Last week, we wrote about an English teacher named David McCullough who gave an unusual commencement speech for students graduating from his Wellesley, Mass., high school. It has become known on the Internet as the “you’re not special” speech because that’s one of the main tips McCullough passed along to the class of 2012.
“And now you’ve conquered high school,” he said, “and, indisputably, here we all have gathered for you, the pride and joy of this fine community, the first to emerge from that magnificent new building... But do not get the idea you’re anything special. Because you’re not.”
Yesterday, McCullough (son of the famed historian of the same name) went on television to defend his message.
“My intention was a little hyperbolic drollness to get their attention so they would be paying attention by the end when I told them what I really wanted,” McCullough told CBS news.
Indeed, check out some of McCullough’s closing words:
“Exercise free will and creative, independent thought not for the satisfactions they will bring you, but for the good they will do others, the rest of the 6.8 billion – and those who will follow them. And then you too will discover the great and curious truth of the human experience is that selflessness is the best thing you can do for yourself. The sweetest joys of life, then, come only with the recognition that you’re not special. Because everyone is.”
I admit to being a bit surprised that McCullough felt he needed a defense at all. His words were refreshing, honest and beautiful. (Except for a few unnecessary digs at my Baltimore Orioles.)
And they were timely.
Because, as the overwhelmingly positive reaction to McCullough’s speech shows, we are in the midst of an “everyone is special” plague; one that is not doing any favors for kids, their parents or their future employers.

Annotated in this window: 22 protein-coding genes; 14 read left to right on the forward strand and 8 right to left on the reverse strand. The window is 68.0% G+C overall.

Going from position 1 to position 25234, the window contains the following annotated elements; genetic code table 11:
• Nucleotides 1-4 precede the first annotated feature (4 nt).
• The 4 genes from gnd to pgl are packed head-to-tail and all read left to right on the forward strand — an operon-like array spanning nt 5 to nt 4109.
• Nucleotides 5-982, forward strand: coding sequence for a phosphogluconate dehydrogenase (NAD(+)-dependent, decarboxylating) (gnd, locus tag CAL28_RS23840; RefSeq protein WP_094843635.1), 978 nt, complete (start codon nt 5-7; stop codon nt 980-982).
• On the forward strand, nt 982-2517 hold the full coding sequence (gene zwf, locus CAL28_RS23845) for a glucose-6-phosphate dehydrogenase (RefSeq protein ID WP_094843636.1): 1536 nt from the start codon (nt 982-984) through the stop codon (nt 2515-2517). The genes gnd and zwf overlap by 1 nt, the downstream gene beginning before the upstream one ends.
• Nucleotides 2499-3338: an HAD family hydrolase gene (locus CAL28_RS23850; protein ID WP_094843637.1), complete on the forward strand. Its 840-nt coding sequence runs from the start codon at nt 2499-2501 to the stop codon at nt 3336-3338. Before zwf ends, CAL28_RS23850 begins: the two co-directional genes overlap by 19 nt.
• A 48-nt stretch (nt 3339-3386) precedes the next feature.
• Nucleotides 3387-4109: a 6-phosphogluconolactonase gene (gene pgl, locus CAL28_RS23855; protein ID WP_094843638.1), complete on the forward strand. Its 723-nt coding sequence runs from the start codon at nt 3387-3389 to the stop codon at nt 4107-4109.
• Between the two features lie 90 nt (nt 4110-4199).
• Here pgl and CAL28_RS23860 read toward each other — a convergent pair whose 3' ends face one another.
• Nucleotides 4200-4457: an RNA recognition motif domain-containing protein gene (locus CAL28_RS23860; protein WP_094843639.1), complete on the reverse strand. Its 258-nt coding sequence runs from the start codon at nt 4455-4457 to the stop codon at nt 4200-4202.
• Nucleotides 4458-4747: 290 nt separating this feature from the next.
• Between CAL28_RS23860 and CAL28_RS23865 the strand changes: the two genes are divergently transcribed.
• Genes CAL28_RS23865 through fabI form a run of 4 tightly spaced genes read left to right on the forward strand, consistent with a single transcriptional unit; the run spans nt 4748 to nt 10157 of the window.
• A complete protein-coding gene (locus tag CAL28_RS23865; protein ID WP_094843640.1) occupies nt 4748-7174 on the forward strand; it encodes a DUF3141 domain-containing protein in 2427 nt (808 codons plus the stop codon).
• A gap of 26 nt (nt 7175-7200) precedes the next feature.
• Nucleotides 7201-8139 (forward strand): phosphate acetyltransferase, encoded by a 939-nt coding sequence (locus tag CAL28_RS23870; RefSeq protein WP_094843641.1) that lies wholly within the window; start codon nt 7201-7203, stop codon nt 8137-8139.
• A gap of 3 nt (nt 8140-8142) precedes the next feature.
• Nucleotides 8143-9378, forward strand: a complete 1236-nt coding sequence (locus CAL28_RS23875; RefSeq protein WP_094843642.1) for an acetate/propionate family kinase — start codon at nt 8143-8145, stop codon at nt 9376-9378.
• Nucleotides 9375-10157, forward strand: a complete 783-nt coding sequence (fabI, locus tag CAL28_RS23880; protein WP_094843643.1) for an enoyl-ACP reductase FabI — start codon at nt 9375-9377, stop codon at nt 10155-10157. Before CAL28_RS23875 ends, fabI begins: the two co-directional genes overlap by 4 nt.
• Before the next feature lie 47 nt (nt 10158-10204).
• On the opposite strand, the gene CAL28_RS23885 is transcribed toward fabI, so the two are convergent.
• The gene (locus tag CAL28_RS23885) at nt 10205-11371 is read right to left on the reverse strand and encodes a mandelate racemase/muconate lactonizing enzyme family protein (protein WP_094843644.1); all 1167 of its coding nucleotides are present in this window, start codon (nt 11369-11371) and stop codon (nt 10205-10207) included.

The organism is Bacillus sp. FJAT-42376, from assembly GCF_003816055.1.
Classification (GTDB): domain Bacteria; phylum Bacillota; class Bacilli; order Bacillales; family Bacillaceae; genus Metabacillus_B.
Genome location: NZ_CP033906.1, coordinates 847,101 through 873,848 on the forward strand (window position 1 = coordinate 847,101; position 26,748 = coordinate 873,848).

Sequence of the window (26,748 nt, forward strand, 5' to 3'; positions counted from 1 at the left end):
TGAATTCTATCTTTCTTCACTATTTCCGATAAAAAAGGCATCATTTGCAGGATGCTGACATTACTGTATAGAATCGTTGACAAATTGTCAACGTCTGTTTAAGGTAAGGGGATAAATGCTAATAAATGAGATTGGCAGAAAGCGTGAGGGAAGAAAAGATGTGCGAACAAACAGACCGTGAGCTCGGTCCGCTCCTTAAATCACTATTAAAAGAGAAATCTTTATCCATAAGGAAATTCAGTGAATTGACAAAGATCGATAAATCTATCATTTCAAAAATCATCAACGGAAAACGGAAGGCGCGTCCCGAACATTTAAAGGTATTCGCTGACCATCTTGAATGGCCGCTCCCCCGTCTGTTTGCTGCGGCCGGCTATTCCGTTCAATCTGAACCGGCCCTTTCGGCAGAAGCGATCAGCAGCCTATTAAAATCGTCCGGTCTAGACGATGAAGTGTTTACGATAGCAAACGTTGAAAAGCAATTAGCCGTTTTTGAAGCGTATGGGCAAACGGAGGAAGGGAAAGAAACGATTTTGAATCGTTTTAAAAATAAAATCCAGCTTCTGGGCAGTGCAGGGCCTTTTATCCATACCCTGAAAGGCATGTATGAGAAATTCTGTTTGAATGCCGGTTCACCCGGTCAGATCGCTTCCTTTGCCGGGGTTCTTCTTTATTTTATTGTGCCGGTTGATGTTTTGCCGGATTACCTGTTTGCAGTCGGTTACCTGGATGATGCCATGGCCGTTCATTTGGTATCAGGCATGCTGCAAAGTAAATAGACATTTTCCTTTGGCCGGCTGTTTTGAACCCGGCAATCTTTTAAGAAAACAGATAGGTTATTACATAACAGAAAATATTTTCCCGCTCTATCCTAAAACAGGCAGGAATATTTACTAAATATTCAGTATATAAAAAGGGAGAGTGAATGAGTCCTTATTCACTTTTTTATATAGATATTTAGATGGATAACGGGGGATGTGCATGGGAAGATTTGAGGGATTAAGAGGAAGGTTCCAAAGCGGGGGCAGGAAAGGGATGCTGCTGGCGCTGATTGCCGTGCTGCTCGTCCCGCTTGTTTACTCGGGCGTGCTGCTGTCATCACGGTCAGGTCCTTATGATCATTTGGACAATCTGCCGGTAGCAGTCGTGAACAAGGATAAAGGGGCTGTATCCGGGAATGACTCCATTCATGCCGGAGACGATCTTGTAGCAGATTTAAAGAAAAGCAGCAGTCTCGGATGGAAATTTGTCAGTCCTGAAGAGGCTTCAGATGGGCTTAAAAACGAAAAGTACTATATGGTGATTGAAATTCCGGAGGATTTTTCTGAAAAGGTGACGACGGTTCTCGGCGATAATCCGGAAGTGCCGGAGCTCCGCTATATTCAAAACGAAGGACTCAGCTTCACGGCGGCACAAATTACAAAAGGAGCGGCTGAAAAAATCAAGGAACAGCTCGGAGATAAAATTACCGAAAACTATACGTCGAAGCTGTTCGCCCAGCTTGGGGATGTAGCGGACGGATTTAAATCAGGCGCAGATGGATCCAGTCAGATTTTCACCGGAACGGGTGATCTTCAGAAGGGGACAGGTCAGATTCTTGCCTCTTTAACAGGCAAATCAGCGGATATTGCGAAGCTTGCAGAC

(Note to the graduate here: At your first job interview, don’t tell the boss that you’d like to be in her shoes in three years. Or that you’re not the ‘office kind of person.’ Really.)
In their book “The Narcissism Epidemic,” authors Jean M. Twenge and W. Keith Campbell have a chapter entitled “Seven Billion Kinds of Special.” (This book, I will add, is one of the best parenting reads out there. Even if it’s not really a parenting book.) They take aim at the same phenomena that McCullough discussed in his speech and argue that our cultural habit of telling every child that she is special does quite a lot to lower achievement and lessen empathy. (Po Bronson and Ashley Merryman argue a similar line in their popular book, “NurtureShock.”)
“Feeling special is narcissim – not self-esteem, not self-confidence, and not something we should build in our children,” Twenge and Campbell write. “You can tell your child she is good at math, or that she will be good at math if she works hard, without telling her she is 'special.' Feeling special may give people a grandiosity-tinged sense of comfort, but in a real world of collaborating with others, waiting in lines, and getting cut off on the freeway, it just leads to frustration. And it is unlikely to lead to respect for others.”
They note that teens who feel too special – those who really do see themselves as different and special compared to their peers – tend to have more depression and struggle more academically.
Twenge and Campbell make clear that they’re not telling parents to withhold love and affection from their kids. Quite the contrary. And sure, your child is special to you. But the overall Lake-Wobegon “everyone above average” approach to raising kids? Not so helpful.
They also explore how counter-cultural the “you’re not special” message can be.
“We are a nation fixated on the idea of being the exception to the rule, standing out, and being better than others – in other words, on being special and narcissistic – and we’re so surrounded by this ethos that we find it shocking that anyone would question it,” they write. “Fish don’t realize they’re in water.”
Which is perhaps why McCullough’s speech has gone viral.
Because much of his talk, to me, at least, seems to be calling out some obvious truths:
“You see, if everyone is special, then no one is. If everyone gets a trophy, trophies become meaningless. ... We have of late, we Americans, to our detriment, come to love accolades more than genuine achievement."
And that goes well beyond high school students.